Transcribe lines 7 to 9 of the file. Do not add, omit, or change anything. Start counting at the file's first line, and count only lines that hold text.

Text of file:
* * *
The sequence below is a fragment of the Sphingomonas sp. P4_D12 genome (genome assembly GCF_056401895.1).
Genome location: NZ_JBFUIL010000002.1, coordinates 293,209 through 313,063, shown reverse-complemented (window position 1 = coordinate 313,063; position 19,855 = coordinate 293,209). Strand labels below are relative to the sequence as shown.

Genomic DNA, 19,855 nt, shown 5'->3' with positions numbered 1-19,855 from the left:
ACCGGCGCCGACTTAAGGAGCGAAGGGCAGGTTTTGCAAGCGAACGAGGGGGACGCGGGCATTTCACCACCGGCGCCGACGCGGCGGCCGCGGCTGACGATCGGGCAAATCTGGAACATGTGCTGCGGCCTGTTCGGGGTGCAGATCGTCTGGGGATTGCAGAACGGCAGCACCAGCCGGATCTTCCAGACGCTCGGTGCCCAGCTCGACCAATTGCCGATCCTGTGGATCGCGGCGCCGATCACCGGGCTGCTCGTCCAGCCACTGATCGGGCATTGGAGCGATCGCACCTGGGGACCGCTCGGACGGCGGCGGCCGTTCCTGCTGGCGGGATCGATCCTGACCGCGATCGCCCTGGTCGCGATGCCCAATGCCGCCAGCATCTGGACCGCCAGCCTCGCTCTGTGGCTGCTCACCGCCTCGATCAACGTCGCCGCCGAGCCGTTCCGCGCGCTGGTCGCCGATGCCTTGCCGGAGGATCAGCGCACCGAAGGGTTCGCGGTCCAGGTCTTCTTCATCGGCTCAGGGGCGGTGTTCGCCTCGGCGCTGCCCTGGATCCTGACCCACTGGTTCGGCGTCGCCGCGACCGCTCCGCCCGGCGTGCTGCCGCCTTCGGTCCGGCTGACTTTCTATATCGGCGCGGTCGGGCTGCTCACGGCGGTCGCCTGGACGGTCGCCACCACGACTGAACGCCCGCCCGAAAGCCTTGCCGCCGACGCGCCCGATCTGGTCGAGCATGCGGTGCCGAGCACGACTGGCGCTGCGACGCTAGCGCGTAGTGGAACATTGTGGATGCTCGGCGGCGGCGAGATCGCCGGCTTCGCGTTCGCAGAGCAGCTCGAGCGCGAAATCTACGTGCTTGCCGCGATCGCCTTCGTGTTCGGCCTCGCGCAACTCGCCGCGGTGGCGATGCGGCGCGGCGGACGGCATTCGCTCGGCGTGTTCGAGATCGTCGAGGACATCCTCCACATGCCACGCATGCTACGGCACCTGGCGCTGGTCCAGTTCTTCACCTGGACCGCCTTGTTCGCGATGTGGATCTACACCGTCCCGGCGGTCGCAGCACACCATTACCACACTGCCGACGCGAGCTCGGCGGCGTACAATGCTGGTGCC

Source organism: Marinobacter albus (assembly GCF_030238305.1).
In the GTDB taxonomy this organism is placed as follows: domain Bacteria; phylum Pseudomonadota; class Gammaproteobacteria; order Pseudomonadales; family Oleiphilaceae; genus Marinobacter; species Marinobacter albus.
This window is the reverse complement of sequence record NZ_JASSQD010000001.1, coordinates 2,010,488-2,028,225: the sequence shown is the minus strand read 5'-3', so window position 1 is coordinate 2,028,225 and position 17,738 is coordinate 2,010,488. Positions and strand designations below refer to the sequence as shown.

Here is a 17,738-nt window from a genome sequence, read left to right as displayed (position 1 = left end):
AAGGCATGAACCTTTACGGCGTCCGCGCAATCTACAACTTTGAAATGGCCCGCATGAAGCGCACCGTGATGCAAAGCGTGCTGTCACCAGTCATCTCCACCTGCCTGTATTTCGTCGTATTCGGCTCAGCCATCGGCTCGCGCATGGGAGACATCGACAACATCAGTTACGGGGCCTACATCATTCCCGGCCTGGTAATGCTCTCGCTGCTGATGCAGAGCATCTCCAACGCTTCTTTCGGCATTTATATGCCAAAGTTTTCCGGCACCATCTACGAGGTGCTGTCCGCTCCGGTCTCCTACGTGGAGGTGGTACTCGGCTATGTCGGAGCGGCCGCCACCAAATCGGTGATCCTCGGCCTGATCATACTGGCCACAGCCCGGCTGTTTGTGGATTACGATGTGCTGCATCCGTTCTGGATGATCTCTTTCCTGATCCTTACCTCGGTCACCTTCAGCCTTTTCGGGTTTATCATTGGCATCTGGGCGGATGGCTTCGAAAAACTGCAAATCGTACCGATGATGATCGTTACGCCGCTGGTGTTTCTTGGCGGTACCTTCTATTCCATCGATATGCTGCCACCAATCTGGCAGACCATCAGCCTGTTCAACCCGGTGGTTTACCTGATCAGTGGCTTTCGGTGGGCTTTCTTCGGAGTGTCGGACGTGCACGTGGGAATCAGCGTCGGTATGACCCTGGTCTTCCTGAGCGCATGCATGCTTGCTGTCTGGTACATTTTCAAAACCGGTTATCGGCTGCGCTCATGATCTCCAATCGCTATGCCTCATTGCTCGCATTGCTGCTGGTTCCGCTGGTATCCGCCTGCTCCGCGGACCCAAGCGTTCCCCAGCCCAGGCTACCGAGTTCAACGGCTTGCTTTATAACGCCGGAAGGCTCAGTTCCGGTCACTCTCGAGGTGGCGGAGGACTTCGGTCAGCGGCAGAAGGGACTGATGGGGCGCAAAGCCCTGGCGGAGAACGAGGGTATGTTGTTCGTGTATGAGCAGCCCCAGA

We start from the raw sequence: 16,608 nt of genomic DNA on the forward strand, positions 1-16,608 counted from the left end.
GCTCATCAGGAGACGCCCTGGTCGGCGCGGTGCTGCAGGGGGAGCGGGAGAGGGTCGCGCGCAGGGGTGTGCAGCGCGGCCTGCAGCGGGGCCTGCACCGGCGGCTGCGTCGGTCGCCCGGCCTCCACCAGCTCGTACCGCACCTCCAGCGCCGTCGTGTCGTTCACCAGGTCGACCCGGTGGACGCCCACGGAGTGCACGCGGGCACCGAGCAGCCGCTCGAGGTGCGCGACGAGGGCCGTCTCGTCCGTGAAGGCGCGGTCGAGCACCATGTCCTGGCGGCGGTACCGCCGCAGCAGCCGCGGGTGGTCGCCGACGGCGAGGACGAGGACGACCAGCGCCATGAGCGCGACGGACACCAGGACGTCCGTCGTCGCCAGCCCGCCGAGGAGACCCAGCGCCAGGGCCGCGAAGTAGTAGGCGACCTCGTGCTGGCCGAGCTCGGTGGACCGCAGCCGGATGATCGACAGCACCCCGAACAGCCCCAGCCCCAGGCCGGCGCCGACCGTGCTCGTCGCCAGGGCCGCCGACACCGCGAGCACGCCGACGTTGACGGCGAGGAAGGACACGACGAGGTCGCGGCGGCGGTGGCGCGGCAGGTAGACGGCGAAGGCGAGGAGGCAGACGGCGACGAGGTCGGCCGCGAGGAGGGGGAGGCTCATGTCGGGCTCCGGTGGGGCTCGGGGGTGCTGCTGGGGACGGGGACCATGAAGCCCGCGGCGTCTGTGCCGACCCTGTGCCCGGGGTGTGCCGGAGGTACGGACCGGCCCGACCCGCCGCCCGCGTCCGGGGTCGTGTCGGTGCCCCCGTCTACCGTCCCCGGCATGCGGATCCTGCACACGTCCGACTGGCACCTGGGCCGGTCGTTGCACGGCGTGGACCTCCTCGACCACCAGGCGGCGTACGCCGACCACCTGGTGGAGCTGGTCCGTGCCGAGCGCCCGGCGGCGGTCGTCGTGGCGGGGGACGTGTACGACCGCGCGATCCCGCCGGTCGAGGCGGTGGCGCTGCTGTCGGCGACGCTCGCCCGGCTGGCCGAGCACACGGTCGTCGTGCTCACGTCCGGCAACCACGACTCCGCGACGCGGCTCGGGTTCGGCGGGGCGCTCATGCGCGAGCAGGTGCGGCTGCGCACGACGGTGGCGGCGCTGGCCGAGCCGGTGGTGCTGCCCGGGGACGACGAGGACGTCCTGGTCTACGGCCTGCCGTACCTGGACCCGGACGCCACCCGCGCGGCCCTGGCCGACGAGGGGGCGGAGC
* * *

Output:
This window is the reverse complement of sequence record NZ_JASSQD010000001.1, coordinates 2,010,488-2,028,225: the sequence shown is the minus strand read 5'-3', so window position 1 is coordinate 2,028,225 and position 17,738 is coordinate 2,010,488. Positions and strand designations below refer to the sequence as shown.

Here is a 17,738-nt window from a genome sequence, read left to right as displayed (position 1 = left end):
AAGGCATGAACCTTTACGGCGTCCGCGCAATCTACAACTTTGAAATGGCCCGCATGAAGCGCACCGTGATGCAAAGCGTGCTGTCACCAGTCATCTCCACCTGCCTGTATTTCGTCGTATTCGGCTCAGCCATCGGCTCGCGCATGGGAGACATCGACAACATCAGTTACGGGGCCTACATCATTCCCGGCCTGGTAATGCTCTCGCTGCTGATGCAGAGCATCTCCAACGCTTCTTTCGGCATTTATATGCCAAAGTTTTCCGGCACCATCTACGAGGTGCTGTCCGCTCCGGTCTCCTACGTGGAGGTGGTACTCGGCTATGTCGGAGCGGCCGCCACCAAATCGGTGATCCTCGGCCTGATCATACTGGCCACAGCCCGGCTGTTTGTGGATTACGATGTGCTGCATCCGTTCTGGATGATCTCTTTCCTGATCCTTACCTCGGTCACCTTCAGCCTTTTCGGGTTTATCATTGGCATCTGGGCGGATGGCTTCGAAAAACTGCAAATCGTACCGATGATGATCGTTACGCCGCTGGTGTTTCTTGGCGGTACCTTCTATTCCATCGATATGCTGCCACCAATCTGGCAGACCATCAGCCTGTTCAACCCGGTGGTTTACCTGATCAGTGGCTTTCGGTGGGCTTTCTTCGGAGTGTCGGACGTGCACGTGGGAATCAGCGTCGGTATGACCCTGGTCTTCCTGAGCGCATGCATGCTTGCTGTCTGGTACATTTTCAAAACCGGTTATCGGCTGCGCTCATGATCTCCAATCGCTATGCCTCATTGCTCGCATTGCTGCTGGTTCCGCTGGTATCCGCCTGCTCCGCGGACCCAAGCGTTCCCCAGCCCAGGCTACCGAGTTCAACGGCTTGCTTTATAACGCCGGAAGGCTCAGTTCCGGTCACTCTCGAGGTGGCGGAGGACTTCGGTCAGCGGCAGAAGGGACTGATGGGGCGCAAAGCCCTGGCGGAGAACGAGGGTATGTTGTTCGTGTATGAGCAGCCCCAGA